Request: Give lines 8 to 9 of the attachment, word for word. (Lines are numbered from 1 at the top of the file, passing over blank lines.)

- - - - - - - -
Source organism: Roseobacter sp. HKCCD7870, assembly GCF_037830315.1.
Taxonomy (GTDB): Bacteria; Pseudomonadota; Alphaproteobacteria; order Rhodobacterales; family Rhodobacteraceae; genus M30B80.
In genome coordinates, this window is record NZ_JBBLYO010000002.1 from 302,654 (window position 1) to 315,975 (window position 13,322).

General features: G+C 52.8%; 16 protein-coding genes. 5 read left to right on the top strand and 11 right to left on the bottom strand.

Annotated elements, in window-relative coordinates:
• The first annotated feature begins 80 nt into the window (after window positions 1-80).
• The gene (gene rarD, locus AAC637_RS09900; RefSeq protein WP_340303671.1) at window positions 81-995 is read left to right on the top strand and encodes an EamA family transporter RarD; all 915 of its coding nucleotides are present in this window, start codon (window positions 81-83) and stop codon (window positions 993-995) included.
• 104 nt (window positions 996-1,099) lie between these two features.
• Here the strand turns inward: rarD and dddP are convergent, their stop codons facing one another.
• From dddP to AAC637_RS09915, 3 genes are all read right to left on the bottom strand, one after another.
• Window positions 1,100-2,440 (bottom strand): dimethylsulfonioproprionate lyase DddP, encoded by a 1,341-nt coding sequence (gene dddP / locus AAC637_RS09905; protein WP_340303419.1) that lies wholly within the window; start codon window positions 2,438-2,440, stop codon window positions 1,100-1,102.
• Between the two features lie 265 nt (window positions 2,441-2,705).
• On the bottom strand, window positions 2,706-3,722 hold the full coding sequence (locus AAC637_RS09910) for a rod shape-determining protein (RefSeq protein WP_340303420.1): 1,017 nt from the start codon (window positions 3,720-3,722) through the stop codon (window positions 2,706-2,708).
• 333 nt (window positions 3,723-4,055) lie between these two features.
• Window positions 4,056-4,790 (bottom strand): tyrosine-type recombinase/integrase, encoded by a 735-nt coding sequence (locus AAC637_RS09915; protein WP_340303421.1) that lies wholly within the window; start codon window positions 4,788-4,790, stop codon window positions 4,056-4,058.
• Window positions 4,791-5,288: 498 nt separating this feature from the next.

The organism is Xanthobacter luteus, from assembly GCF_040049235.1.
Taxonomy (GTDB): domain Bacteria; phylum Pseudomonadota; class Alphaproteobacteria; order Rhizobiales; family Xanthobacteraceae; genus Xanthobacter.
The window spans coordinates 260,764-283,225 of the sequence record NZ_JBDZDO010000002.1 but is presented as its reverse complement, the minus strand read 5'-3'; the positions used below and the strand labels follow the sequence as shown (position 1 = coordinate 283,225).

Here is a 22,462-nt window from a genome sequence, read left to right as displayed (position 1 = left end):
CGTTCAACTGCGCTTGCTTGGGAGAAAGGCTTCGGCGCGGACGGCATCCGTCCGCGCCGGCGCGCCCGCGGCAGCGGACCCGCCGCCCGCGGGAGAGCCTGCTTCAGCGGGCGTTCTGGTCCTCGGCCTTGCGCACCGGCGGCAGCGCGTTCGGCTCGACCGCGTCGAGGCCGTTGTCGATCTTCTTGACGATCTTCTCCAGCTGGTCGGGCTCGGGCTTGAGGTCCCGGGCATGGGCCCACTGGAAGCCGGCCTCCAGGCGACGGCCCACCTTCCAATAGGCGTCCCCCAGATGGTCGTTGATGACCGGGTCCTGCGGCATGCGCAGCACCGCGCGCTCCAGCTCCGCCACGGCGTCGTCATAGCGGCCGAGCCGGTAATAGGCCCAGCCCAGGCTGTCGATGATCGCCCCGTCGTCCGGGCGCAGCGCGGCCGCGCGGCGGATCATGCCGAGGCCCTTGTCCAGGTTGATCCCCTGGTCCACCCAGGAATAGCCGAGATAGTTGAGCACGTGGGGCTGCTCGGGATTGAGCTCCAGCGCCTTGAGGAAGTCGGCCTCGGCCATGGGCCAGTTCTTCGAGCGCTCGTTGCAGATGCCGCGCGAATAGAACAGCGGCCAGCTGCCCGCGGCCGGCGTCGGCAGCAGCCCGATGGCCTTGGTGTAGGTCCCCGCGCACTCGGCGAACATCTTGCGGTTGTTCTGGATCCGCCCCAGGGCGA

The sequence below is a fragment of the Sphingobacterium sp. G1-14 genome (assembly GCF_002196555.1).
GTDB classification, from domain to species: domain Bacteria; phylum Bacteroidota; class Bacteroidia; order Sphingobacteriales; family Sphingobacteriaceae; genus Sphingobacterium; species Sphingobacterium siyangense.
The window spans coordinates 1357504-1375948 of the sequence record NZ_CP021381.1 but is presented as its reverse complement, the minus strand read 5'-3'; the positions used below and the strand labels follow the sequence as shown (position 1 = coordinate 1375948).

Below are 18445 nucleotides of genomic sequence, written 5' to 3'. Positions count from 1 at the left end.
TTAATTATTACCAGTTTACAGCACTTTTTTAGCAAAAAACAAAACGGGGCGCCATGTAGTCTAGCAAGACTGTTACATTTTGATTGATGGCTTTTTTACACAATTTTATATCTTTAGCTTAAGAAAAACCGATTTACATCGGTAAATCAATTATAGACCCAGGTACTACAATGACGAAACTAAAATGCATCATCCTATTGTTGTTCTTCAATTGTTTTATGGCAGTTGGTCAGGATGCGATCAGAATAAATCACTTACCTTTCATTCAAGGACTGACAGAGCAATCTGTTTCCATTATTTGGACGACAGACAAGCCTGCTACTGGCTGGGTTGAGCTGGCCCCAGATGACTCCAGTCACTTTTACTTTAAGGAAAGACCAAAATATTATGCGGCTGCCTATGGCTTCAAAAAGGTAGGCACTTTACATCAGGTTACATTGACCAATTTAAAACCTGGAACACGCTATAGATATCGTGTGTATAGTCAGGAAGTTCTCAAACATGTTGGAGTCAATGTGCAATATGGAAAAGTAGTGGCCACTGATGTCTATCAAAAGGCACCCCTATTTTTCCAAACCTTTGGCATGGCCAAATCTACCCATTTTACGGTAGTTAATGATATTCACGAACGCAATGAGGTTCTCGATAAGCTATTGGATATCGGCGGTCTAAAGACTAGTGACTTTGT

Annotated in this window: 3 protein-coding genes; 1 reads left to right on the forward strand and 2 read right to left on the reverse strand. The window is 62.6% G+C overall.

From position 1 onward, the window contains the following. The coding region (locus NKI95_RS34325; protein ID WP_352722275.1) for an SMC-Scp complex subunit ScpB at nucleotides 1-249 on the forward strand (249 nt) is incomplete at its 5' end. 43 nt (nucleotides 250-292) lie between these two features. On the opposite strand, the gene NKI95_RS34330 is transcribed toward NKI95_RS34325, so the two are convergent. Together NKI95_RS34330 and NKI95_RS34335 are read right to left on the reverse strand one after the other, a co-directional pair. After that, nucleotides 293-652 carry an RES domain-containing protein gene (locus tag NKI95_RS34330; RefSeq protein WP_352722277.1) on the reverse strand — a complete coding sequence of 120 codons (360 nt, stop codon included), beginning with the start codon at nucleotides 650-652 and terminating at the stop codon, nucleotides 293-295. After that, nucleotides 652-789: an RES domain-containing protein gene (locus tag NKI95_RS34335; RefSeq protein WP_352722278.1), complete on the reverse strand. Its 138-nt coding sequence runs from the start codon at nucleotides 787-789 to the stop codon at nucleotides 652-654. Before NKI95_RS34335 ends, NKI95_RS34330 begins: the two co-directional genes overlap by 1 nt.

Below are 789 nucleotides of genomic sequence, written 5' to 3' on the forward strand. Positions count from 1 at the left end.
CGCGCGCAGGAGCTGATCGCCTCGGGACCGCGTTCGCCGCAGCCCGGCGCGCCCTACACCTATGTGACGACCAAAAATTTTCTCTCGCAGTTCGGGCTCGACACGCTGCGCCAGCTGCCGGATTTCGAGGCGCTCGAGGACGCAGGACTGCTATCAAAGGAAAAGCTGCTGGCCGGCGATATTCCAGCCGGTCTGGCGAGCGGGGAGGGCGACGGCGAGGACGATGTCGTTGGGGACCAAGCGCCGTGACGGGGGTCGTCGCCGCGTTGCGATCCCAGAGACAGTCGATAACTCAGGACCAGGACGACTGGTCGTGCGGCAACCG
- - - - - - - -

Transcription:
• 104 nt (window positions 996-1,099) lie between these two features.
• Here the strand turns inward: rarD and dddP are convergent, their stop codons facing one another.